Spacey plays Jack Abramoff---a famed Washington lobbyist who uses his clout to influence many of the world's most powerful men to satiate his lust for excess and influence. Casino Jack opens in select theaters in NY and LA on December 17, before a wider release.
While he was filming Casino Jack, Hickenlooper kept a photo diary of the shoot. Below are ten exclusive images taken from the set and Hickenlooper's accompanying captions - poignant, funny and often heartbreaking.
Before his death, Hickenlooper wrote a director's statement about the creative process behind Casino Jack, from his and Spacey's interviews with Abramoff in prison to adding his first-hand accounts to writer Norman Snider's script. Excerpts are below:
As we walked into a large gymnasium-like auditorium I spotted Abramoff in the flesh, sitting by himself in the corner, on a metal folding chair. My first visual impression of him was that of a humbled, beaten man who was slouched in defeat, wrapped in a green prison jumpsuit, incongruously donning a yarmulke. It wasn’t until my first ten minutes of conversation that I realized what his friends, colleagues, and former associates had claimed -- despite being portrayed in the media as being the Don Corleone of D.C., he actually had an extremely charismatic, hilarious, and animated personality. In fact, he seemed so polished and charming one might suggest, like Eliot Spitzer, he should be deemed suitable to host his own cable television show.
As the two spoke, I watched Kevin listen to Jack for hours, absorbing his mannerisms, his intonations, his persona, like a sponge absorbs liquid. I mostly just listened and watched as the two seemed to get along like a house on fire. It was my view at that very moment that both Spacey and Abramoff could have had successful careers as stand-up comics. And in fact, the meeting culminated with Kevin doing impersonations of Bill Clinton and speaking to Jack as the President, and Abramoff speaking back to Spacey as Ronald Reagan. For a moment, it became a kind of hilarious, surreal presidential summit with these two iconic personalities from opposite worlds finding a kind of affable synchronicity – at least enough of one for Spacey to leave the meeting feeling as though he might have struck an emotional chord within himself and within Jack – a similar enough note that might make this vilified, Washington bad guy a palatable figure to portray as a kind of empathetic anti-hero.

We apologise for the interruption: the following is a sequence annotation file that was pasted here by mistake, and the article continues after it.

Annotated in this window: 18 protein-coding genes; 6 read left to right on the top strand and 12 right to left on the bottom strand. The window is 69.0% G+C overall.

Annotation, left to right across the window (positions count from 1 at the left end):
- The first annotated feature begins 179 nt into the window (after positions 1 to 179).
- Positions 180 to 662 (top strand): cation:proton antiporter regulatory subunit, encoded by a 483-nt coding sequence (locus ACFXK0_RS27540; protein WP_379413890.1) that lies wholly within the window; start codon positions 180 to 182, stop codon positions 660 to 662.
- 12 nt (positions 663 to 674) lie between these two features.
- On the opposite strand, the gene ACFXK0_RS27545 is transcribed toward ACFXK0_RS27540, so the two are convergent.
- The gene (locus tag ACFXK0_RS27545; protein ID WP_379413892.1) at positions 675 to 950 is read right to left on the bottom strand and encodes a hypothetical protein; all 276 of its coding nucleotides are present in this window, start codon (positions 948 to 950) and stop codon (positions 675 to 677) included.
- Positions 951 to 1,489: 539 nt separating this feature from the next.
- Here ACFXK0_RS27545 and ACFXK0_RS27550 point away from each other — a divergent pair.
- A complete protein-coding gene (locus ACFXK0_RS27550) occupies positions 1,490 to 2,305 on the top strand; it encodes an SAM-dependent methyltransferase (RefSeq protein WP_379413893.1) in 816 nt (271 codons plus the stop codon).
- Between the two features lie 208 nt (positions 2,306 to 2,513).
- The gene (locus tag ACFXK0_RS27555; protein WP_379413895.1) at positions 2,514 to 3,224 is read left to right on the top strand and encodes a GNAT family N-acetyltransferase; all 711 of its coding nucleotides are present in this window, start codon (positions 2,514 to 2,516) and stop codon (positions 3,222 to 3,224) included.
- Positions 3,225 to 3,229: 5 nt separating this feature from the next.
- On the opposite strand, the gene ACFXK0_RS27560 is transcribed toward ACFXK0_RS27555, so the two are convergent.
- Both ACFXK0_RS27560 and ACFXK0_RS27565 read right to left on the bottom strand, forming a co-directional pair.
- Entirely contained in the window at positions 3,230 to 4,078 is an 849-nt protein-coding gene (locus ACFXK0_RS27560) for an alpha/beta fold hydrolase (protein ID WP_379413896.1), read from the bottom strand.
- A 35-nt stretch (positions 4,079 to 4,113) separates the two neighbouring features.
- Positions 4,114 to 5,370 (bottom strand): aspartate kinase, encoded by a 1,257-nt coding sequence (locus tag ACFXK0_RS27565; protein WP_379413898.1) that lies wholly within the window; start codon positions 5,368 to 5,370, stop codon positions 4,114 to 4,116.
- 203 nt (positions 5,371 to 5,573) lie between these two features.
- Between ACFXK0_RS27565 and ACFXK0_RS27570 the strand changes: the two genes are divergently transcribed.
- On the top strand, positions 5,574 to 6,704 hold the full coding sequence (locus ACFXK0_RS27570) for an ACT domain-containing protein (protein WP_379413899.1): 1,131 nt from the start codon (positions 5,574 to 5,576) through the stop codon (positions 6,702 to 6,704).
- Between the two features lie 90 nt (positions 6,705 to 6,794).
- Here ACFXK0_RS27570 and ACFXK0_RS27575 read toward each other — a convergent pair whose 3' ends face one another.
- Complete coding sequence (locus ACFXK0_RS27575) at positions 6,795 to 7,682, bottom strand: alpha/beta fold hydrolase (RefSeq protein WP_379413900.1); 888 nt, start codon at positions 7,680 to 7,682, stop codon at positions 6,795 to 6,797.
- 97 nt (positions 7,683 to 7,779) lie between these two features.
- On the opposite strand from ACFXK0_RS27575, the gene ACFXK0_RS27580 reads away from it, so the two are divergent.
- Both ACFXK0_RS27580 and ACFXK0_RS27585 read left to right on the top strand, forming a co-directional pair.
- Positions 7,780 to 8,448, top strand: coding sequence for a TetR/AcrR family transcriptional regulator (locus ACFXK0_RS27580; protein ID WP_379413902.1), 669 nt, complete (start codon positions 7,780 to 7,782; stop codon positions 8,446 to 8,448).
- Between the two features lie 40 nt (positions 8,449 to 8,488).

During each prison visit, I felt the story we wanted to tell was transforming a serious subject from a third-person narrative into a kind of comical, first-person opera (only without the score). From Abramoff’s opening monologue (aria) in Casino Jack, to his character’s purchase of Zamboni machines, to his ultimate fantasy about impersonating Al Pacino in …And Justice For All while telling Senator John McCain and his senate colleagues that they are all a bunch of hypocrites – these were all stories humorously told to me by Jack himself, from his point of view, coming from the emotional core of who he was. As these new yarns began filling out new draft after new draft, it was during these visits that Kevin, Norman and I realized exactly what the tone of the picture would be -- dramatically comic with a touch of satire. Why? Because the Abramoff story itself was so Gothic that at times, if it were fiction, you would never believe it really happened.